Sobre este projeto eu já falei aqui e aqui, pois, desde o ano passado, 5 manuscritos já estavam online. Agora, no site The Leon Levy Dead Sea Scrolls Digital Library, estão online vários dos Manuscritos do Mar Morto. São cerca de 5 mil imagens de fragmentos dos manuscritos.
>> Atualização em 09.02.2014 – 12h10:
Agora, em fevereiro de 2014, são cerca de 10 mil imagens de fragmentos dos manuscritos…
Leio no site da IAA – Israel Antiquities Authority:
“On the occasion of the 65th anniversary of the discovery of the Dead Sea Scrolls, the Israel Antiquities Authority and Google are pleased to launch today the Leon Levy Dead Sea Scrolls Digital Library website. The public is invited to experience, view, examine, and explore this collection of over 5000 images of Dead Sea Scrolls, in a quality never seen before.
The library was assembled over the course of two years, in collaboration with Google, using advanced technology first developed by NASA. It includes some 1000 new images of scroll fragments; 3500 scans of negatives from the 1950s; a database documenting about 900 manuscripts, two-thousand years old, comprising thousands of scroll fragments; and interactive content pages. It enables scholars and millions of users worldwide to reveal and decipher details hence invisible to the naked eye. The site displays infra-red and color images at a resolution of 1215 dpi, at a 1:1 scale, equivalent in quality to the original scrolls. Google has provided hosting services and use of Google Maps, image technology and YouTube. The project was made possible by an exceptionally generous grant from the Leon Levy Foundation, and further contribution by the Arcadia Fund, as well as the support of the Yad Hanadiv Foundation.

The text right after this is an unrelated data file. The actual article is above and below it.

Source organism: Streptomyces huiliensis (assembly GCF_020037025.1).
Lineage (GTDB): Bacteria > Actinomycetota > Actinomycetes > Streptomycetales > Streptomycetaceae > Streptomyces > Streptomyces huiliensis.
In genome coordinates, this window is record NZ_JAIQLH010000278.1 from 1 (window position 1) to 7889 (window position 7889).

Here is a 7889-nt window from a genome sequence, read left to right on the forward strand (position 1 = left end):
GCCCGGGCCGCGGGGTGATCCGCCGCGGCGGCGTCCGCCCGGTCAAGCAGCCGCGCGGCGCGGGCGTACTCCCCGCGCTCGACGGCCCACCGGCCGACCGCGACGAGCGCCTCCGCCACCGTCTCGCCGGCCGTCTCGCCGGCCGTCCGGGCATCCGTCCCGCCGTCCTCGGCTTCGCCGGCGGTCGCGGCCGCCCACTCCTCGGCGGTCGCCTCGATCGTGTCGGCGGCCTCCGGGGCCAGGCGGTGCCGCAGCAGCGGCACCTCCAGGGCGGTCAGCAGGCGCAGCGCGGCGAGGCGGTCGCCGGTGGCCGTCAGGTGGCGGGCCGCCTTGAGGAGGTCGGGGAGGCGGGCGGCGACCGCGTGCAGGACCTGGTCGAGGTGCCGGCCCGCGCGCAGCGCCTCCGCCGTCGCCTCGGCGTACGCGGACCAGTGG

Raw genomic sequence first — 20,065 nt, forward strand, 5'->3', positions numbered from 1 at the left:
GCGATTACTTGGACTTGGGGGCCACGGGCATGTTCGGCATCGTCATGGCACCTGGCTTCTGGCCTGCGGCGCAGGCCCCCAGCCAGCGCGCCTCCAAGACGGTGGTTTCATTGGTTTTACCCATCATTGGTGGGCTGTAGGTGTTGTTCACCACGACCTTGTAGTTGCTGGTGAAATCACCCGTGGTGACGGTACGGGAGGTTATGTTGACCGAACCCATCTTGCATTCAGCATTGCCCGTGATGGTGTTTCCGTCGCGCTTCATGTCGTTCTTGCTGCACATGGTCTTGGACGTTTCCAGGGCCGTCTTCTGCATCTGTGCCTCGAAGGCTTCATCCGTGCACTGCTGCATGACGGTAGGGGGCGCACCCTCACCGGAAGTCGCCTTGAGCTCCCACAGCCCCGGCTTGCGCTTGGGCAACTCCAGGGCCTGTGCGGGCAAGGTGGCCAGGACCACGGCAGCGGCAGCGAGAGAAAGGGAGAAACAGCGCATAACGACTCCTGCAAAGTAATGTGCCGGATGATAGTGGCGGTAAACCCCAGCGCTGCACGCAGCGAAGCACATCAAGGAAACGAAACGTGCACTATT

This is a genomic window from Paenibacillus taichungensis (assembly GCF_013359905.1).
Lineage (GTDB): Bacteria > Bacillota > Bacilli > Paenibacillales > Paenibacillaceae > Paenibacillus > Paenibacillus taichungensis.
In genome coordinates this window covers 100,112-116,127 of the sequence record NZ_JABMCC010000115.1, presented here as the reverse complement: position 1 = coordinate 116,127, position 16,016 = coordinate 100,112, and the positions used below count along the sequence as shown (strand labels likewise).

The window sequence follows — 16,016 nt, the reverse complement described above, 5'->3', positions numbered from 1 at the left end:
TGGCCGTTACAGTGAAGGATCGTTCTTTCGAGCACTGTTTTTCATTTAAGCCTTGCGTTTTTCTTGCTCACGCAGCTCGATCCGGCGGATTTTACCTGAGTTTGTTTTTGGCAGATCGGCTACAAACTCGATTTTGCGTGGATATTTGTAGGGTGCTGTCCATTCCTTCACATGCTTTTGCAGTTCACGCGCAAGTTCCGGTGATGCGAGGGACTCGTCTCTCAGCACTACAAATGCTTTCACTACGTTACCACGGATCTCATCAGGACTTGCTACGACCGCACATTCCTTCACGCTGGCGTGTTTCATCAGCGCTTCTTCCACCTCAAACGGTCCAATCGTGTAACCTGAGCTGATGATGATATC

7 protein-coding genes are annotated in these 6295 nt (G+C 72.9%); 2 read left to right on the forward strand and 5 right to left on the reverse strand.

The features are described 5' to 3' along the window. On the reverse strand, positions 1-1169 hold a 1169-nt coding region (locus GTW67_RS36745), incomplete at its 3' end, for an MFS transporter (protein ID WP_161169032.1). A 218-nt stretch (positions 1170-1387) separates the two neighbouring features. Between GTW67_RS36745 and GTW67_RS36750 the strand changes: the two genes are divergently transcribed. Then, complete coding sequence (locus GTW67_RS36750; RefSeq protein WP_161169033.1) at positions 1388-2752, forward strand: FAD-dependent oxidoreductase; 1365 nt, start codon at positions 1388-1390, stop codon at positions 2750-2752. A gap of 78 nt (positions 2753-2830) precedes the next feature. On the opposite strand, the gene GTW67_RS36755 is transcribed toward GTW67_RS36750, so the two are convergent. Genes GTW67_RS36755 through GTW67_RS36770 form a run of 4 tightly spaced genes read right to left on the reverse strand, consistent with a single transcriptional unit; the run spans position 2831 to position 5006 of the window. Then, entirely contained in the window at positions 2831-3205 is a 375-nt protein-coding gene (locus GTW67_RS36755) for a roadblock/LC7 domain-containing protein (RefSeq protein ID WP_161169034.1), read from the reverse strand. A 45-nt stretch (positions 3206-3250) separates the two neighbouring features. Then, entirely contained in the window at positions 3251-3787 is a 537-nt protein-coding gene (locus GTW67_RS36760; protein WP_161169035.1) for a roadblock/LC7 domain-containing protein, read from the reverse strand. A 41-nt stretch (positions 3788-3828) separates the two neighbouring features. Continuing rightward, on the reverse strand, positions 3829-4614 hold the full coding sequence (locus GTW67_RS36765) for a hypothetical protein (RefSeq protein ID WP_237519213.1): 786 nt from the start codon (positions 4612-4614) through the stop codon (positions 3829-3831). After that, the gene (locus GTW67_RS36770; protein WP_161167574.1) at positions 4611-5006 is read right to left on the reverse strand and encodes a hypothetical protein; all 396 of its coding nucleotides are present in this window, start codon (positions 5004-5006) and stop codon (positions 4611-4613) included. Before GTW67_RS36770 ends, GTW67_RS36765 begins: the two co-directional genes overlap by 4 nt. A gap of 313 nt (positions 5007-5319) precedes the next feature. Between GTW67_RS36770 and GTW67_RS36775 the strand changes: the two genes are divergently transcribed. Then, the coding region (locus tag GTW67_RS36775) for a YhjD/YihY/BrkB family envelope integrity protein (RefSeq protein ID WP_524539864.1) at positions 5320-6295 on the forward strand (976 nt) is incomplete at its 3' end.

One of the earliest known texts is a copy of the Book of Deuteronomy, which includes the Ten Commandments; part of chapter 1 of the Book of Genesis, dated to the first century BCE, which describes the creation of the world; a number of copies of Psalms scrolls; tiny texts of tefillin from the Second Temple period; letters and documents hidden by refugees fleeing the Roman army during the Bar Kochba Revolt; and hundreds of additional 2000-year-old texts, shedding light on biblical studies, the history of Judaism and the origins of Christianity”…
E leio no Official Google Blog:
A little over a year ago, we helped put online five manuscripts of the Dead Sea Scrolls—ancient documents that include the oldest known biblical manuscripts in existence. Written more than 2,000 years ago on pieces of parchment and papyrus, they were preserved by the hot, dry desert climate and the darkness of the caves in which they were hidden. The Scrolls are possibly the most important archaeological discovery of the 20th century.
Today, we’re helping put more of these ancient treasures online. The Israel Antiquities Authority is launching the Leon Levy Dead Sea Scrolls Digital Library, an online collection of some 5,000 images of scroll fragments, at a quality never seen before. The texts include one of the earliest known copies of the Book of Deuteronomy, which includes the Ten Commandments; part of Chapter 1 of the Book of Genesis, which describes the creation of the world; and hundreds more 2,000-year-old texts, shedding light on the time when Jesus lived and preached, and on the history of Judaism.
Millions of users and scholars can discover and decipher details invisible to the naked eye, at 1215 dpi resolution. The site displays infrared and color images that are equal in quality to the Scrolls themselves. There’s a database containing information for about 900 of the manuscripts, as well as interactive content pages. We’re thrilled to have been able to help this project through hosting on Google Storage and App Engine, and use of Maps, YouTube and Google image technology.
This partnership with the Israel Antiquities Authority is part of our ongoing work to bring important cultural and historical materials online, to make them accessible and help preserve them for future generations. Other examples include the Yad Vashem Holocaust photo collection, Google Art Project, World Wonders and the Google Cultural Institute.
We hope you enjoy visiting the Dead Sea Scrolls Digital Library, or any of these other projects, and interacting with history.
Posted by Eyal Miller, New Business Development, and Yossi Matias, Head of Israel Research and Development Center – December 18, 2012.